This event marked the first GW multi-messenger discovery: it was observed by both GWs and electromagnetic (EM) waves. With the area of the sky identified from the GW and gamma-ray signal, telescopes around the world focused their effort to make further observations associated with this source. There was a plethora of key observations that occurred at different electromagnetic wavelengths, as well as neutrino fluence measurements, and Figure 2 shows a timeline of the observations. The multi-wavelength observations were critical to the richness of this scientific discovery.

At the time of the alert for GW170817, the location of the source in the sky had set in Australia, but it was still well placed for observing by telescopes in South Africa and Chile. In the first few hours of Chilean darkness, the Swope telescope identified an optical transient (SSS17a) in the galaxy NGC 4993. Over the next two weeks, a network of ground-based telescopes and space-based observatories followed up the initial detections, spanning the ultraviolet (UV), optical (O), and near infrared (IR) wavelengths. These observations carefully monitored the spectral energy distribution, revealing that this exceptional electromagnetic counterpart was a kilonova. This observation firmly connects kilonovae with the BNS merger, providing evidence supporting the idea that kilonovae result from the radioactive decay of the heavy elements formed by neutron capture during a BNS merger.

Following the kilonova, X-ray and radio observatories studied the source, recording a counterpart signal from the event. These observations revealed important information on the energy output of the explosion, the ejected material, and the environment of the merger. Neutrino observatories searched for coincident, high-energy neutrinos from the area of GW170817 as neutrinos are emitted in the relativistic outflow produced during a BNS merger. However, no neutrinos were identified that came from the direction of GW170817 and no supernova neutrino burst signal was detected coincident with the merger. Following the identification of the host galaxy of the event, an extended search for neutrinos in the direction of NGC 4993 was carried out for two weeks following the merger, but it found no significant neutrino emission. It remains a goal of multi-messenger astronomy to detect gravitational waves, electromagnetic radiation, and neutrinos from the same cosmic event.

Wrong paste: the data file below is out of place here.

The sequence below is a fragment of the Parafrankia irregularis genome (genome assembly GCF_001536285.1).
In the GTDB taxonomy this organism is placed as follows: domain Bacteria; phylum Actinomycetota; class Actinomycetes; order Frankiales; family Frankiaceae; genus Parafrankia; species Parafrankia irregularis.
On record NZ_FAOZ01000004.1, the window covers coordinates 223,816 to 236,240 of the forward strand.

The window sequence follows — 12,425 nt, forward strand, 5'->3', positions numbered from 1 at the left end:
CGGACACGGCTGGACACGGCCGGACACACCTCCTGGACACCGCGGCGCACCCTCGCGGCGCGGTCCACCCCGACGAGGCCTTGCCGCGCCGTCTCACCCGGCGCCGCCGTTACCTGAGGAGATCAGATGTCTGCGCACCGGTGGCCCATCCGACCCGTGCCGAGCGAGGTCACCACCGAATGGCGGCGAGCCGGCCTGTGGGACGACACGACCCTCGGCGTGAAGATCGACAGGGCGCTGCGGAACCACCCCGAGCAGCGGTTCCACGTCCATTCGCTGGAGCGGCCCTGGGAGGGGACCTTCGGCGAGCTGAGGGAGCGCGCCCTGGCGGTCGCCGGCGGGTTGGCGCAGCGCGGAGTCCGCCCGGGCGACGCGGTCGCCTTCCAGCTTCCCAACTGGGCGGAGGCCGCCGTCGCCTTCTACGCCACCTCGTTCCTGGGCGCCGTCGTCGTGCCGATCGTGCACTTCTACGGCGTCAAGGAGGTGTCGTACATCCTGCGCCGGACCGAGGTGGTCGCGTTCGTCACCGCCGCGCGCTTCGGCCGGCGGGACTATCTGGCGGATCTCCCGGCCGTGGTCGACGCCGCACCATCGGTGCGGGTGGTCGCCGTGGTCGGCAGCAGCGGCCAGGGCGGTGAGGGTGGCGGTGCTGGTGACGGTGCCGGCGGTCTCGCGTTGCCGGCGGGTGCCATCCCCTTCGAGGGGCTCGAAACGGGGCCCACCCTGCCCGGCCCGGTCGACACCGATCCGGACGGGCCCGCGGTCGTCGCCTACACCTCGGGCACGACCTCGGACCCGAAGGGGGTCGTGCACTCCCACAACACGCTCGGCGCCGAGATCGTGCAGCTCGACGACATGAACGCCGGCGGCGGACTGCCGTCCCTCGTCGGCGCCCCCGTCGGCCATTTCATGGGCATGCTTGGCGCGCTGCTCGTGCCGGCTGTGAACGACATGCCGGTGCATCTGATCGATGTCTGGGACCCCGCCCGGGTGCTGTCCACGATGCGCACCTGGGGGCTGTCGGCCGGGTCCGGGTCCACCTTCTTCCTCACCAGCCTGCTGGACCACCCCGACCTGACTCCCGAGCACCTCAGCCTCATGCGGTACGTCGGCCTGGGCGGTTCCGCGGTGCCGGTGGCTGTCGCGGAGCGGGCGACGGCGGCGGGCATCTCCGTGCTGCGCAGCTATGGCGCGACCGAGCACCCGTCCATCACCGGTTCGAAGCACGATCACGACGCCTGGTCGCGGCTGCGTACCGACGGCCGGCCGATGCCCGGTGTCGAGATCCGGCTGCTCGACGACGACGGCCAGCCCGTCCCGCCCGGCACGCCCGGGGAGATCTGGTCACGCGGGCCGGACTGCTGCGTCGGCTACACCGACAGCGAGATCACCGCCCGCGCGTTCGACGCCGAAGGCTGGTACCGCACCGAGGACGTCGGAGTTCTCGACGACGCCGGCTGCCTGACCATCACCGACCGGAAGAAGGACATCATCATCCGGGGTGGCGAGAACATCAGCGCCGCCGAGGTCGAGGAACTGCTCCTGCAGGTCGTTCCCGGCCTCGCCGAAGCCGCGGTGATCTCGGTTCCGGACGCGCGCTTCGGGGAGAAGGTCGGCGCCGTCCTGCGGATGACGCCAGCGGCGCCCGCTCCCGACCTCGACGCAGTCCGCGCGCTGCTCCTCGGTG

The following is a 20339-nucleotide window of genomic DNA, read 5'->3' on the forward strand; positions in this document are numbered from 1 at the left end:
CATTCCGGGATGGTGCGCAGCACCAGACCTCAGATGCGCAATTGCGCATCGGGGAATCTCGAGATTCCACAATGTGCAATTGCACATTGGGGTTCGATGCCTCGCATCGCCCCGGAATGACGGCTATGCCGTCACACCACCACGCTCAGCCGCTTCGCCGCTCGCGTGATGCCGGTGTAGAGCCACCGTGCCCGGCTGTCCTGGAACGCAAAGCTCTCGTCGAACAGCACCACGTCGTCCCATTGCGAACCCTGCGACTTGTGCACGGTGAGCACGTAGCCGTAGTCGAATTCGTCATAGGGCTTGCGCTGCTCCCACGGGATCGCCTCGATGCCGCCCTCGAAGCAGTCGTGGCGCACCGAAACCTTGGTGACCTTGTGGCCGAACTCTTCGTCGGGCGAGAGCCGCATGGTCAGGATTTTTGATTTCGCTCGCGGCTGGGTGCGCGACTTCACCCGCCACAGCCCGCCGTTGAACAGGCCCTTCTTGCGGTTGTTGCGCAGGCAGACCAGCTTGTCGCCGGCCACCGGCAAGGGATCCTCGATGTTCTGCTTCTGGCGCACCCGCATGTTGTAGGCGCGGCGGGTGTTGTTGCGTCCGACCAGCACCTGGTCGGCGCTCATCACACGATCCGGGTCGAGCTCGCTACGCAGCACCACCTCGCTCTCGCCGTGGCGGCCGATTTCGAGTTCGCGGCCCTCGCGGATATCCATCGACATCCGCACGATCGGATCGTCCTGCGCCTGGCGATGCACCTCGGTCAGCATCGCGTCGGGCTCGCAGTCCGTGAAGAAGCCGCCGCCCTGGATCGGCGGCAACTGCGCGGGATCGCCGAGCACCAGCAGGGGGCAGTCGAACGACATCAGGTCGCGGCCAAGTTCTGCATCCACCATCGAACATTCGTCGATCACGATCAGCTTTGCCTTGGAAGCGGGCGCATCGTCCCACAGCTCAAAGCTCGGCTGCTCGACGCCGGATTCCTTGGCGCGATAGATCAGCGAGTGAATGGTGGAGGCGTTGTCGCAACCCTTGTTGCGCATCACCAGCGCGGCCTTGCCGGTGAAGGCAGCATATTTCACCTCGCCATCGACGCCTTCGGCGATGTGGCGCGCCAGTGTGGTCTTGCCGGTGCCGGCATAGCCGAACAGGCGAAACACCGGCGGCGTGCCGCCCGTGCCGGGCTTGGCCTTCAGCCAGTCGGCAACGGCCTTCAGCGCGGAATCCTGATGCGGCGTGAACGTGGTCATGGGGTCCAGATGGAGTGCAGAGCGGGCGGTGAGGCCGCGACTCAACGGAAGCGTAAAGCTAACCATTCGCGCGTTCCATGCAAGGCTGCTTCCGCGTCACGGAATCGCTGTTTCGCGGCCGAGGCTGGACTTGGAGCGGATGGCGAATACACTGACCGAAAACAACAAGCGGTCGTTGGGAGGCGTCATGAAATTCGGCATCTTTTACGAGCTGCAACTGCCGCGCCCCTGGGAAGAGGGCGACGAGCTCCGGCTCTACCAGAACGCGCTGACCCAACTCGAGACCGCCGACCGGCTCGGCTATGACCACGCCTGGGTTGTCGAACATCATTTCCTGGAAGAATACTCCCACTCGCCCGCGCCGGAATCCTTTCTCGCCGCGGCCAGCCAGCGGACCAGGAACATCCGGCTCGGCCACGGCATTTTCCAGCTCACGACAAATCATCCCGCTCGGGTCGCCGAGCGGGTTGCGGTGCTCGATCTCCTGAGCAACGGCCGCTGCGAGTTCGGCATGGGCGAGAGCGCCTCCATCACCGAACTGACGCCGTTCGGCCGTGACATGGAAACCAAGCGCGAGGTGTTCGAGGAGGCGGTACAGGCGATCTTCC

For the first time, both gravitational and electromagnetic waves from a single astrophysical source have been observed. This joint observation supports the hypothesis that the source is the merger of two neutron stars and it also allowed for the identification of the host galaxy. The electromagnetic observations comprise three major components at different wavelengths: (i) a prompt, short gamma-ray burst which demonstrates the association of at least a fraction of these phenomena with mergers of neutron star binaries, (ii) an ultraviolet, optical, and infrared transient (known as a kilonova), due to the radioactive decay of heavy elements formed by neutron capture, observed clearly for the first time, followed by (iii) delayed X-ray and radio counterparts. All of these observations provide the first global picture of the processes at play after compact star mergers that contain neutron stars, including a jet of high-energy particles and the interaction of this jet with the surrounding interstellar medium. This event also demonstrates the importance of collaborative, joint gravitational-wave, electromagnetic, and neutrino observations, and marks a new era in multi-messenger, time-domain astronomy.